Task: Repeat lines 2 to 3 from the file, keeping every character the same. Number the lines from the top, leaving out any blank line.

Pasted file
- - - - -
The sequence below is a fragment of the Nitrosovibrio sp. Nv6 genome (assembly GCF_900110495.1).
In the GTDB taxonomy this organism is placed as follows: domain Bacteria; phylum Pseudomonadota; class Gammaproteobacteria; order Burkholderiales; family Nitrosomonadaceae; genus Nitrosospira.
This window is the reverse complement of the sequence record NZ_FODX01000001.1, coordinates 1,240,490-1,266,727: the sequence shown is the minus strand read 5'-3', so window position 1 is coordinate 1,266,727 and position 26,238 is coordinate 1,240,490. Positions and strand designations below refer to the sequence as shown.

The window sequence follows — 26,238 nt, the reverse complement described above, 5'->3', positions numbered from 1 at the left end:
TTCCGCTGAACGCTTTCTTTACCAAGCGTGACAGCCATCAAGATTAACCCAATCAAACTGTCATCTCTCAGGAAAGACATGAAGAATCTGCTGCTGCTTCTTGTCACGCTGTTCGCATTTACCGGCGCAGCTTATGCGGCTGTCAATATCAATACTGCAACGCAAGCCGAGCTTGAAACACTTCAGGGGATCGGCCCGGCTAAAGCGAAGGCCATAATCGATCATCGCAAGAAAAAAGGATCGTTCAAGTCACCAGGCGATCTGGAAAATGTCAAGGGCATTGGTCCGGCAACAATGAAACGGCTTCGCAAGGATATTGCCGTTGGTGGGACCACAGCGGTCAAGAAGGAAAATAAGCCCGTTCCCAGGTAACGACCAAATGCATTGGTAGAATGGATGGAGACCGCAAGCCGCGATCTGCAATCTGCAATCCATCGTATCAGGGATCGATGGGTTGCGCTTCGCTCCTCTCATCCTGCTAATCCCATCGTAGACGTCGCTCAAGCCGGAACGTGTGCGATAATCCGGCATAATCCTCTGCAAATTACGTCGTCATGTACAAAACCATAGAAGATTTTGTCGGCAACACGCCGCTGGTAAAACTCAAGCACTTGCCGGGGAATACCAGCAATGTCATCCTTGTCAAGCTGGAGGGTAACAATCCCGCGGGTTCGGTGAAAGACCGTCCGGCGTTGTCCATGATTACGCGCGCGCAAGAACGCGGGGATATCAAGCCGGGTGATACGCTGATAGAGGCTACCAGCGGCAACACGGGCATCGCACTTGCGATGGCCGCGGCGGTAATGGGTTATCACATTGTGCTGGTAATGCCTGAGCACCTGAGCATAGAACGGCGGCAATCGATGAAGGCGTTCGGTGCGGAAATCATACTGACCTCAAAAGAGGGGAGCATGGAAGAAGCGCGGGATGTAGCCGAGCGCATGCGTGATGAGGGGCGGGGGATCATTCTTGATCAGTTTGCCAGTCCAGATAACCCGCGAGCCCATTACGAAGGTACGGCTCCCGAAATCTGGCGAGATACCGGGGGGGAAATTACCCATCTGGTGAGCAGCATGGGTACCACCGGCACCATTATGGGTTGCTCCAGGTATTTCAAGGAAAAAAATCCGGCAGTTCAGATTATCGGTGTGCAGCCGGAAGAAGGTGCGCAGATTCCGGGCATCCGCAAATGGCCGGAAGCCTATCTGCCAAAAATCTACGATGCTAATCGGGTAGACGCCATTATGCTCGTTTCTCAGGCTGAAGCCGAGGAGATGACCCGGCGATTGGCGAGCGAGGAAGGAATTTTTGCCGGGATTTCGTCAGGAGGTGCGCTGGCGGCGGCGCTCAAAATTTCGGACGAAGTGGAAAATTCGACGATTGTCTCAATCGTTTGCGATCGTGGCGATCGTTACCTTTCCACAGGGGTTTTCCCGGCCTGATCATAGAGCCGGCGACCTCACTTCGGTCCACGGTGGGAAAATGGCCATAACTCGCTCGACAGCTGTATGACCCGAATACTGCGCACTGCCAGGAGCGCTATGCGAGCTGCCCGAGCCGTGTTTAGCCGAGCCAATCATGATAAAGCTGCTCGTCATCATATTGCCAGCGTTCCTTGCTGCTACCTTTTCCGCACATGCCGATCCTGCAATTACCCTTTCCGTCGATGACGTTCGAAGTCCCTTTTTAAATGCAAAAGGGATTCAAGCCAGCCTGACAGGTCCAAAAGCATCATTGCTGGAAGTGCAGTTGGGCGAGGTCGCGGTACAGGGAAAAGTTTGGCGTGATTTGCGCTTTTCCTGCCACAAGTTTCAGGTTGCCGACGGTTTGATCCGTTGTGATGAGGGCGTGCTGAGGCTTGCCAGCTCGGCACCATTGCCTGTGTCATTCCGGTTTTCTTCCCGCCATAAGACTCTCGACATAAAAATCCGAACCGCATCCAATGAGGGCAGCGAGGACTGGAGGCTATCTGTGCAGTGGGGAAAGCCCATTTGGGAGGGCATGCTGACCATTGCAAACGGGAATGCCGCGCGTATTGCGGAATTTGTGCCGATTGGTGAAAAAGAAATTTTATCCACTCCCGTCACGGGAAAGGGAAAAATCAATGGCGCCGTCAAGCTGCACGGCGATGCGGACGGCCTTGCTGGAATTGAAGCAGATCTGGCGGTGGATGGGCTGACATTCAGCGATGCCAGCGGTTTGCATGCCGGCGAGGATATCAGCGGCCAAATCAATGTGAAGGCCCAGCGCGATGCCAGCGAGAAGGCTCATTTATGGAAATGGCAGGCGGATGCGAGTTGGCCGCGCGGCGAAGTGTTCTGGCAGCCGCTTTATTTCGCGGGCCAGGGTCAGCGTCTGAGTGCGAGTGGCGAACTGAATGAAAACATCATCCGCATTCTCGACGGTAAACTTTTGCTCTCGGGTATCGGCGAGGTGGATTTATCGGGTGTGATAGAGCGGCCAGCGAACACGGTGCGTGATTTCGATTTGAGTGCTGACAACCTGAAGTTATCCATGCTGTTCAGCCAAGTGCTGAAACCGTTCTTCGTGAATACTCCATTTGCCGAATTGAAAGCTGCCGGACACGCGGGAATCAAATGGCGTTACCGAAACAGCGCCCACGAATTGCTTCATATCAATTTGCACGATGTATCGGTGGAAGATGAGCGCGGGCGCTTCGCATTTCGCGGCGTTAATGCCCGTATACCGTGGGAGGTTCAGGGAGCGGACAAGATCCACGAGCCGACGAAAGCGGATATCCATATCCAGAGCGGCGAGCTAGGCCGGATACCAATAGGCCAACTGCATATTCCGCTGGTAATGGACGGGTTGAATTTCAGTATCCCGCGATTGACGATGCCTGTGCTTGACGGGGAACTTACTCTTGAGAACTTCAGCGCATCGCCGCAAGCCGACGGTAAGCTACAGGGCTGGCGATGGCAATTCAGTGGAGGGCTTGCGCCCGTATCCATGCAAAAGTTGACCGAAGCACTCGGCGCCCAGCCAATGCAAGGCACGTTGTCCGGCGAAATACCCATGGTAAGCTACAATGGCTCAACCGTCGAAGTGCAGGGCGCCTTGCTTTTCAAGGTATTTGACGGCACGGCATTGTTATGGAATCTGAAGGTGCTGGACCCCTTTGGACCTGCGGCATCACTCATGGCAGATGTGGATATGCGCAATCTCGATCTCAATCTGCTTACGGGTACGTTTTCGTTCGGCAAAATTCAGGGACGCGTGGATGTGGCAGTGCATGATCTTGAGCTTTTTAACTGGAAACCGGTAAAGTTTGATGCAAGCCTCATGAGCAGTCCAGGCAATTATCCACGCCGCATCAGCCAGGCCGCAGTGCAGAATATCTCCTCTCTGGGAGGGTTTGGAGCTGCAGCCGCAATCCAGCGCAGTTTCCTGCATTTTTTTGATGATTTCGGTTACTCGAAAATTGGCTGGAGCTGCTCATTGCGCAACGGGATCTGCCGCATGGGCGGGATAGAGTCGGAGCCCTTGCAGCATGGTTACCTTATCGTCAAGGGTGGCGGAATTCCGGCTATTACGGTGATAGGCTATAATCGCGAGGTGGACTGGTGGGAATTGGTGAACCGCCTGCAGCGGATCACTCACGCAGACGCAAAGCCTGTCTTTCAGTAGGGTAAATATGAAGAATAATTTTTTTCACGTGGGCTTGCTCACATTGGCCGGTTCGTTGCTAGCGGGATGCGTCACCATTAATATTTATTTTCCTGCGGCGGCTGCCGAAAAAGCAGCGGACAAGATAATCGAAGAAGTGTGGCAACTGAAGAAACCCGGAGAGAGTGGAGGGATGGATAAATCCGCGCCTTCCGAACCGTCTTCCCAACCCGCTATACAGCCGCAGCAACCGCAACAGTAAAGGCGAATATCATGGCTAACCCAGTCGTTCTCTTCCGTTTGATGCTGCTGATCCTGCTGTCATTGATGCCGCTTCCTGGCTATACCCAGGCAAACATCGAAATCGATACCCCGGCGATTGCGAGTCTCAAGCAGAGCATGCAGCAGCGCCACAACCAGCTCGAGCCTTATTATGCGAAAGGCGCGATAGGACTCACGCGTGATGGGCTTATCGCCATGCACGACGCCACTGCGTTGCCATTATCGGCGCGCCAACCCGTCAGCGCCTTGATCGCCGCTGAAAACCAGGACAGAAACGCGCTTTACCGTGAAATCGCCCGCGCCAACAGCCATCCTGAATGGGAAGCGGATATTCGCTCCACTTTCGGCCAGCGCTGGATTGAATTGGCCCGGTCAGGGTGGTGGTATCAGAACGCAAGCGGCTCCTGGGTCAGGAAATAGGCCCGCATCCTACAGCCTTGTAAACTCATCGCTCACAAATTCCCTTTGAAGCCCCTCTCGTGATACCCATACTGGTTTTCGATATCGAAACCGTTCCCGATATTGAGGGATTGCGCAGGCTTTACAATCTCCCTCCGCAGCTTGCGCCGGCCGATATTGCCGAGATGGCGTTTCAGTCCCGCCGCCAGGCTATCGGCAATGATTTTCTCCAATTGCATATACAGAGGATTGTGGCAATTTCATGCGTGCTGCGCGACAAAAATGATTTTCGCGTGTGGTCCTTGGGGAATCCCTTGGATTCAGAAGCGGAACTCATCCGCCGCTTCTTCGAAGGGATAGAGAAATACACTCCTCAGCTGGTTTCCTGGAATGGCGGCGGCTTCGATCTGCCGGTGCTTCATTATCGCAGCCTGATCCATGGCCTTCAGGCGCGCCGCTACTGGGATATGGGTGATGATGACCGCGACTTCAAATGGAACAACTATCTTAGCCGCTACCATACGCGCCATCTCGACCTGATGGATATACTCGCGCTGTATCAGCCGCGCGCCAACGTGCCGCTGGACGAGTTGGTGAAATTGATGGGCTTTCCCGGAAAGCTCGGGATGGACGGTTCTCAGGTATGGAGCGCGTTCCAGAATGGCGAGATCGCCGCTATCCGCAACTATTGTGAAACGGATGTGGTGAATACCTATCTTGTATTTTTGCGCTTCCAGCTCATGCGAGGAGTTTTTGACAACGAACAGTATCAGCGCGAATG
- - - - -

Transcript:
In the GTDB taxonomy this organism is placed as follows: domain Bacteria; phylum Pseudomonadota; class Gammaproteobacteria; order Burkholderiales; family Nitrosomonadaceae; genus Nitrosospira.
This window is the reverse complement of the sequence record NZ_FODX01000001.1, coordinates 1,240,490-1,266,727: the sequence shown is the minus strand read 5'-3', so window position 1 is coordinate 1,266,727 and position 26,238 is coordinate 1,240,490. Positions and strand designations below refer to the sequence as shown.